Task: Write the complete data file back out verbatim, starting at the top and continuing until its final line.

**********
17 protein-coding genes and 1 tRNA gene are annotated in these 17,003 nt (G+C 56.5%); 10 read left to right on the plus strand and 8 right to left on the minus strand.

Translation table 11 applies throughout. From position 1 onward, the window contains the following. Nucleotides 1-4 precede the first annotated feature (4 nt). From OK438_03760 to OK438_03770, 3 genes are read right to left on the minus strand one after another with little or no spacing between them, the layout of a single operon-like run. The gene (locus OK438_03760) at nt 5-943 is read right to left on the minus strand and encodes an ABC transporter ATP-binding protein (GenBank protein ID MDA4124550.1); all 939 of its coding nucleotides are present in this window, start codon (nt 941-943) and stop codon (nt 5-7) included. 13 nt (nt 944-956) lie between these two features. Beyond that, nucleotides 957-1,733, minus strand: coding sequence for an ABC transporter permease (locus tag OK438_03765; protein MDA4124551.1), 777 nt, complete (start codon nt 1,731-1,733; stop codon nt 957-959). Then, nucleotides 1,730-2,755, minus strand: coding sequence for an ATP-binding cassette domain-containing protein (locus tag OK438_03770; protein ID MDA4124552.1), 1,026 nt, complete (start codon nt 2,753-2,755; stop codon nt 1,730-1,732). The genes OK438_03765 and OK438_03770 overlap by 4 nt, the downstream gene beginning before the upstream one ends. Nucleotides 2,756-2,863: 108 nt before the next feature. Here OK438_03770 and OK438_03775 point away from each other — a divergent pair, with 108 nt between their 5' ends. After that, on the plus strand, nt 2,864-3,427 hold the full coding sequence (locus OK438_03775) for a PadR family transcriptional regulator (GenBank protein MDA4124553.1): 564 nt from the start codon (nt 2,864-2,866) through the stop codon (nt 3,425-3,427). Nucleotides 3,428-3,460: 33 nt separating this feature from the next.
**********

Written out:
17 protein-coding genes and 1 tRNA gene are annotated in these 17,003 nt (G+C 56.5%); 10 read left to right on the plus strand and 8 right to left on the minus strand.

Translation table 11 applies throughout. From position 1 onward, the window contains the following. Nucleotides 1-4 precede the first annotated feature (4 nt). From OK438_03760 to OK438_03770, 3 genes are read right to left on the minus strand one after another with little or no spacing between them, the layout of a single operon-like run. The gene (locus OK438_03760) at nt 5-943 is read right to left on the minus strand and encodes an ABC transporter ATP-binding protein (GenBank protein ID MDA4124550.1); all 939 of its coding nucleotides are present in this window, start codon (nt 941-943) and stop codon (nt 5-7) included. 13 nt (nt 944-956) lie between these two features. Beyond that, nucleotides 957-1,733, minus strand: coding sequence for an ABC transporter permease (locus tag OK438_03765; protein MDA4124551.1), 777 nt, complete (start codon nt 1,731-1,733; stop codon nt 957-959). Then, nucleotides 1,730-2,755, minus strand: coding sequence for an ATP-binding cassette domain-containing protein (locus tag OK438_03770; protein ID MDA4124552.1), 1,026 nt, complete (start codon nt 2,753-2,755; stop codon nt 1,730-1,732). The genes OK438_03765 and OK438_03770 overlap by 4 nt, the downstream gene beginning before the upstream one ends. Nucleotides 2,756-2,863: 108 nt before the next feature. Here OK438_03770 and OK438_03775 point away from each other — a divergent pair, with 108 nt between their 5' ends. After that, on the plus strand, nt 2,864-3,427 hold the full coding sequence (locus OK438_03775) for a PadR family transcriptional regulator (GenBank protein MDA4124553.1): 564 nt from the start codon (nt 2,864-2,866) through the stop codon (nt 3,425-3,427). Nucleotides 3,428-3,460: 33 nt separating this feature from the next.